The road to jthorson.DoesDrupal ...
So a while back, after nearly two years of on-again, off-again development, I finally completed my first Drupal module (http://drupal.org/project/ULT), and attempted to release it as an official module on Drupal.org. Little did I know that, six months later, that one little act would have led to me creating doesDrupal.com ... and adding a Drupal-focused blog to the already long list of "things that I don't actually have time to do ... but for some reason, do anyway".
How does one go from 'posting code' to 'posting thoughts'? For me, the path was quite linear ... though I wouldn't exactly call it straight-forward.
I wanted to post a module on Drupal.org. To do so, I needed to run it through Drupal's 'New Project Application' process. Once into the application process, I discovered that the waiting list was painfully long ... so, I started reviewing other applications to try and help clear the queue, thinking that may help my own application bubble to the top a little bit faster.
It didn't take long to conclude that the current project application process itself was painfully broken ... and it didn't matter how many applications I reviewed, noone else was going to take on the review of a 50k line/14 sub-module project. There were a lot of very frustrated people waiting in that queue, and a couple of big juicy wishlist items which would help things immensely ... such as enabling automated coder reviews for new project applications. Someone just had to tie together a few pieces of already existant functionality ... how hard could that possibly be?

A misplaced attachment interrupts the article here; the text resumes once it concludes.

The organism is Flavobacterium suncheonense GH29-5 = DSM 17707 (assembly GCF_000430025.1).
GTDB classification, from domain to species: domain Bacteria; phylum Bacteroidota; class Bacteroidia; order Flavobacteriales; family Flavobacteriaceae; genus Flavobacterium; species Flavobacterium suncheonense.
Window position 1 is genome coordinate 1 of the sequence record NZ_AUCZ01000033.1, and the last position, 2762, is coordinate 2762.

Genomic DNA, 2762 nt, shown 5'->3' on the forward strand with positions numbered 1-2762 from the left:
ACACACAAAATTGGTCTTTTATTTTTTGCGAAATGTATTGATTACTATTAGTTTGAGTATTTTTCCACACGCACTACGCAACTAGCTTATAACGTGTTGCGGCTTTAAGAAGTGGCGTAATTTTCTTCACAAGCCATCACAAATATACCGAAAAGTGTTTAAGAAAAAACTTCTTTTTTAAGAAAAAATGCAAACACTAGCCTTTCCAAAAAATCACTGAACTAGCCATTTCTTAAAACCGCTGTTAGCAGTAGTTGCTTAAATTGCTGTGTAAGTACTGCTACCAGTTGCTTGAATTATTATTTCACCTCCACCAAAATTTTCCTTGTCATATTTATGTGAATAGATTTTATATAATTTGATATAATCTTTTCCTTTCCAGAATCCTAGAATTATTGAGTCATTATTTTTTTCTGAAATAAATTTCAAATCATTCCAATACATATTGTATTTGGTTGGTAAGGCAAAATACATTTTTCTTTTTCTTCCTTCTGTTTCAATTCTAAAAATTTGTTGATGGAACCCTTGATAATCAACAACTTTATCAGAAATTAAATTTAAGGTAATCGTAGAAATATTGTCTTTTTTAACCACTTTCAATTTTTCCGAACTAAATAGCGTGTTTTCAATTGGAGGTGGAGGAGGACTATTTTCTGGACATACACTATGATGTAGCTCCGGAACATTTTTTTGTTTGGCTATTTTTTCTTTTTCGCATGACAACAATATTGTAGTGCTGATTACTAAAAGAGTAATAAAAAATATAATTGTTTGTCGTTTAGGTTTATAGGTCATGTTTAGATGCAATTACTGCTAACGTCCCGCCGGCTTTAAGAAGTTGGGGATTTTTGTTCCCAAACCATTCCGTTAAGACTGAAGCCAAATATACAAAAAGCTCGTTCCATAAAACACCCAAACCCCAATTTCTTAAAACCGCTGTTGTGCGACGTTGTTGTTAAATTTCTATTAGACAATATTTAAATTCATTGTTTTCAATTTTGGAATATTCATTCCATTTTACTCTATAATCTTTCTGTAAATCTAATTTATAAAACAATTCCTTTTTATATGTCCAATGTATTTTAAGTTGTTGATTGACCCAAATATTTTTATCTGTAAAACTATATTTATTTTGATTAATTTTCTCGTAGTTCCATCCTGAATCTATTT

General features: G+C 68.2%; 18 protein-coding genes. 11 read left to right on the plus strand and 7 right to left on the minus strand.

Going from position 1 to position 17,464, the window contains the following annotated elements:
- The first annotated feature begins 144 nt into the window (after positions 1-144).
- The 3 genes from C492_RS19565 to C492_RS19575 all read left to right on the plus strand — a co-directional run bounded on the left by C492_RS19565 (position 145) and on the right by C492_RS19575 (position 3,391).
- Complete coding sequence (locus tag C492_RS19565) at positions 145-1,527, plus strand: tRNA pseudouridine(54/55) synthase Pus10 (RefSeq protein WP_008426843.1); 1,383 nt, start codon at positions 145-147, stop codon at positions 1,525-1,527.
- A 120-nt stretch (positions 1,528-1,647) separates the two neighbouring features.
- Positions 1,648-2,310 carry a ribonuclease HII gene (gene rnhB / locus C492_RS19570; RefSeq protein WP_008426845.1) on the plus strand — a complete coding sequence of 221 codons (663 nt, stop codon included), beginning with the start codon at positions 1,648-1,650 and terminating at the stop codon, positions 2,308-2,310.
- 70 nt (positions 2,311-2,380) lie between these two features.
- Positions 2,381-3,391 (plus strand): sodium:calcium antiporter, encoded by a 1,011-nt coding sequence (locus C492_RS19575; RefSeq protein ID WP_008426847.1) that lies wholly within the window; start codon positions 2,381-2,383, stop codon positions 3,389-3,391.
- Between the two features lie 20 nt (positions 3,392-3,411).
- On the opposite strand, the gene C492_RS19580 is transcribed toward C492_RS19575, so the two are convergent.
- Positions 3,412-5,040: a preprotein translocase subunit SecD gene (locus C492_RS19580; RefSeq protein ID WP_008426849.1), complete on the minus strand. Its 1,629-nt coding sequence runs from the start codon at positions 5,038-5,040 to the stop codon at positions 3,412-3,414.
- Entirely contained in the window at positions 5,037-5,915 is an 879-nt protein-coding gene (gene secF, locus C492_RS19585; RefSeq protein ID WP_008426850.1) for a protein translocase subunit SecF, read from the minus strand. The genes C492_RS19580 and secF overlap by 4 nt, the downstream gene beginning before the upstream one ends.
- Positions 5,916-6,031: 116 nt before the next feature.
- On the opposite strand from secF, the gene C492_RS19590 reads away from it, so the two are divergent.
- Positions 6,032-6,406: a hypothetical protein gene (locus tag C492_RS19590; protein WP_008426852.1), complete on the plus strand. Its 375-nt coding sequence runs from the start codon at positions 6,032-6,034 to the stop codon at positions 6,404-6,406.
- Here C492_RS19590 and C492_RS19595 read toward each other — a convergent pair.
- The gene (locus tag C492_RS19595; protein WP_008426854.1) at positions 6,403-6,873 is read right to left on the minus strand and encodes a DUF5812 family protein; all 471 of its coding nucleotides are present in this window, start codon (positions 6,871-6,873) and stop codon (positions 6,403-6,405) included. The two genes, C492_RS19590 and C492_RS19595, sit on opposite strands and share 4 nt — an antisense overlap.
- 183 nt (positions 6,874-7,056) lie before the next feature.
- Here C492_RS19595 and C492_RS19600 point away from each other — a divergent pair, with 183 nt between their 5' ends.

Something you may learn about me ... once I decide to take on a challenge, I'm not one to let it go easily.
Something I didn't know at the time ... while the automated testing infrastructure was built with 'coder module' reviews in mind, they had never been fully implemented. And to make things more interesting, none of the coder testing code had been updated during the conversion of the Drupal testing infrastructure from CVS to Git.
Fast forward a few weeks, and more than a few sleepless nights ... and 'Phase One' is finally complete. The next release of test infrastructure code is ready to go, complete with 'advisory' coder reviews and a few other new features. The last step before the release is a communication plan regarding the changes ...
... and thus, after five years of self-serve support courtesy of various Drupal bloggers, I find myself joining their ranks.
Over the next little while, I'll be using this site to discuss the testing infrastructure changes ... and, since I paint a rather bleak picture of the Drupal 'new project application' process above, I think it's only fair that I also share some thoughts on how to improve it.
I hope you'll stop by to visit every now and then ... and with luck, perhaps find a little value in my ramblings.
After all - I've spent the last 5 years as a Drupal 'consumer' ... it's about time I start returning the favor!